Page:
We’ve been looking at the sky for weeks. The odd cloud passes, but they’re hanging on to their rain.

After four years of living on a boat we’ve mastered the art of washing in a beaker of water, but still, the tanks are low.

For the past two days clouds have gathered, but they look to have forgotten their jobs.

We head for a quick evening run. As we near the ‘Burrowing Owl’ hill, I feel a fat drop of rain on my face, then another. Soon we’re soaking and the gravel track is swimming.

We sprint home, tie metres of awning over the boat, fit in the hose pipe and listen to the sweet sound of rain water gurgling into the tanks.

The rain stops, but only temporarily. In two days’ time the sky will open and not close.

I head out for a midday run in a brief interlude between the torrents. The countryside’s transformed.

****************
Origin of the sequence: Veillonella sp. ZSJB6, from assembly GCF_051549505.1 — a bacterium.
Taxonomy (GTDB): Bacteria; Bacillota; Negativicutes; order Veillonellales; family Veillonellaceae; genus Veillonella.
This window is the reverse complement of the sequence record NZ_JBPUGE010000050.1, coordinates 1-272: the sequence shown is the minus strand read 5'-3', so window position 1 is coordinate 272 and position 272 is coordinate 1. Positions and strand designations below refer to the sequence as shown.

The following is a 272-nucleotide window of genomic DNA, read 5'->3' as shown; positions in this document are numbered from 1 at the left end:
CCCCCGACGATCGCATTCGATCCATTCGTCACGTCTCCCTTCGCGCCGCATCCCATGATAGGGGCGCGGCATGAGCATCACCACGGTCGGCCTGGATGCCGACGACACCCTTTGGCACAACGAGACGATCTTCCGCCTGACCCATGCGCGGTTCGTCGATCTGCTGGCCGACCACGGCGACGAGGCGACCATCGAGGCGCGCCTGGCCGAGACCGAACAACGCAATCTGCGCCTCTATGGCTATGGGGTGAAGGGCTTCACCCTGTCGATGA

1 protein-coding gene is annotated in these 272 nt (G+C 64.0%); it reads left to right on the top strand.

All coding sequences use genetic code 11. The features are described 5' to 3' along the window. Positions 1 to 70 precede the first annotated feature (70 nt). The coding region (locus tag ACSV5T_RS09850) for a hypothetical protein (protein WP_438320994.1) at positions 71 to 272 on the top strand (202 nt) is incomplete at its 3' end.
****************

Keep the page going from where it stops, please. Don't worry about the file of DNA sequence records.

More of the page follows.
A glass of water stretches across the scrubby fields. Turkey shaped Southern screamers protest like donkeys from their marshy hollow. Monk parakeets screech through the air trailing branches for their untidy nests. The oven birds’ hovels have transformed into mansions overnight with the ready supply of mud for their earthen abodes.

Then I hear something odd. A reverberating sound. A bird catapults high in the sky. With a massive loop-the-loop he dive bombs back into his reedy flush.

A snipe! The last time I witnessed this incredible display I was surveying upland birds in Lancashire. This time it’s a South American snipe, same family, different species.

As they sear through the sky, air vibrates through their spread outer tail feathers and a throbbing sound fills the sky known as ‘drumming’.

Over 5000 miles separates them and yet they’ve both perfected this mysterious art.

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